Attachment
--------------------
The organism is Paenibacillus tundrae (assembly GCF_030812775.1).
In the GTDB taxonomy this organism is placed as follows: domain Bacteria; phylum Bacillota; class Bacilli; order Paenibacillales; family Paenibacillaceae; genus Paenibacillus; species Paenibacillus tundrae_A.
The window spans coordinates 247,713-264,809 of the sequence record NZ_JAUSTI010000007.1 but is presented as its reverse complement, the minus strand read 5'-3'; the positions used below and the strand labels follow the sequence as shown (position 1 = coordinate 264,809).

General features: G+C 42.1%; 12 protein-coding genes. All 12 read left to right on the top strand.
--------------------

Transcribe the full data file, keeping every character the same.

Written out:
The organism is Paenibacillus tundrae (assembly GCF_030812775.1).
In the GTDB taxonomy this organism is placed as follows: domain Bacteria; phylum Bacillota; class Bacilli; order Paenibacillales; family Paenibacillaceae; genus Paenibacillus; species Paenibacillus tundrae_A.
The window spans coordinates 247,713-264,809 of the sequence record NZ_JAUSTI010000007.1 but is presented as its reverse complement, the minus strand read 5'-3'; the positions used below and the strand labels follow the sequence as shown (position 1 = coordinate 264,809).

General features: G+C 42.1%; 12 protein-coding genes. All 12 read left to right on the top strand.